Researchers at the Smithsonian Tropical Research Institute and University of Costa Rica asked why spiders do not stick to their own sticky webs. Repeating old, widely quoted but poorly documented studies with modern equipment and techniques, they discovered that spiders' legs are protected by a covering of branching hairs and by a non-stick chemical coating.
Their results are published online in the journal, Naturwissenschaften.
They also observed that spiders carefully move their legs in ways that minimize adhesive forces as they push against their sticky silk lines hundreds to thousands of times during the construction of each orb.
The web-weaving behavior of two tropical species, Nephila clavipes and Gasteracantha cancriformis, was recorded with a video camera equipped with close-up lenses. Another video camera coupled with a dissecting microscope helped to determine that individual droplets of sticky glue slide along the leg's bristly hair, and to estimate the forces of adhesion to the web. By washing spider legs with hexane and water, they showed that spiders' legs adhered more tenaciously when the non-stick coating was removed.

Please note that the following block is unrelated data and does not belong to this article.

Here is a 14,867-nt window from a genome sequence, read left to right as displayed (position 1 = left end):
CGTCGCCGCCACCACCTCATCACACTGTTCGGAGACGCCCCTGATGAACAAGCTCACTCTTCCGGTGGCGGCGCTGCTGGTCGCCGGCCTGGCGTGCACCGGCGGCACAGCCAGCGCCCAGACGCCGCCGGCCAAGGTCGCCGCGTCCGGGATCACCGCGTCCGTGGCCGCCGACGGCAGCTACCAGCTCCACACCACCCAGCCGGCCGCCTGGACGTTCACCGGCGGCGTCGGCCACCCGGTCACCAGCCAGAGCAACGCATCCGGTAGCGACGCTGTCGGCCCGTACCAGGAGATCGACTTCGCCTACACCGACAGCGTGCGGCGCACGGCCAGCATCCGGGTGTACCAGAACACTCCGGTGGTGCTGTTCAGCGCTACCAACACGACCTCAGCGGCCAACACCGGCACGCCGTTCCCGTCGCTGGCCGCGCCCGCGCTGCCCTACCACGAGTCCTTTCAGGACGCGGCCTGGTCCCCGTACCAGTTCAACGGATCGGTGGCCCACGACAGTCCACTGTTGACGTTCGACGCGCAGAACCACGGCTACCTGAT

Explore further: Menopausal whales are influential and informative leaders
More information: R.D. Briceño and W.G. Eberhard. 2012. Spiders avoid sticking to their webs: clever leg movements, branched drip-tip setae, and anti-adhesive surfaces. Naturwissenshaften. DOI 10.1007/s00114-012-0901-9 . Published online: 1 March 2012.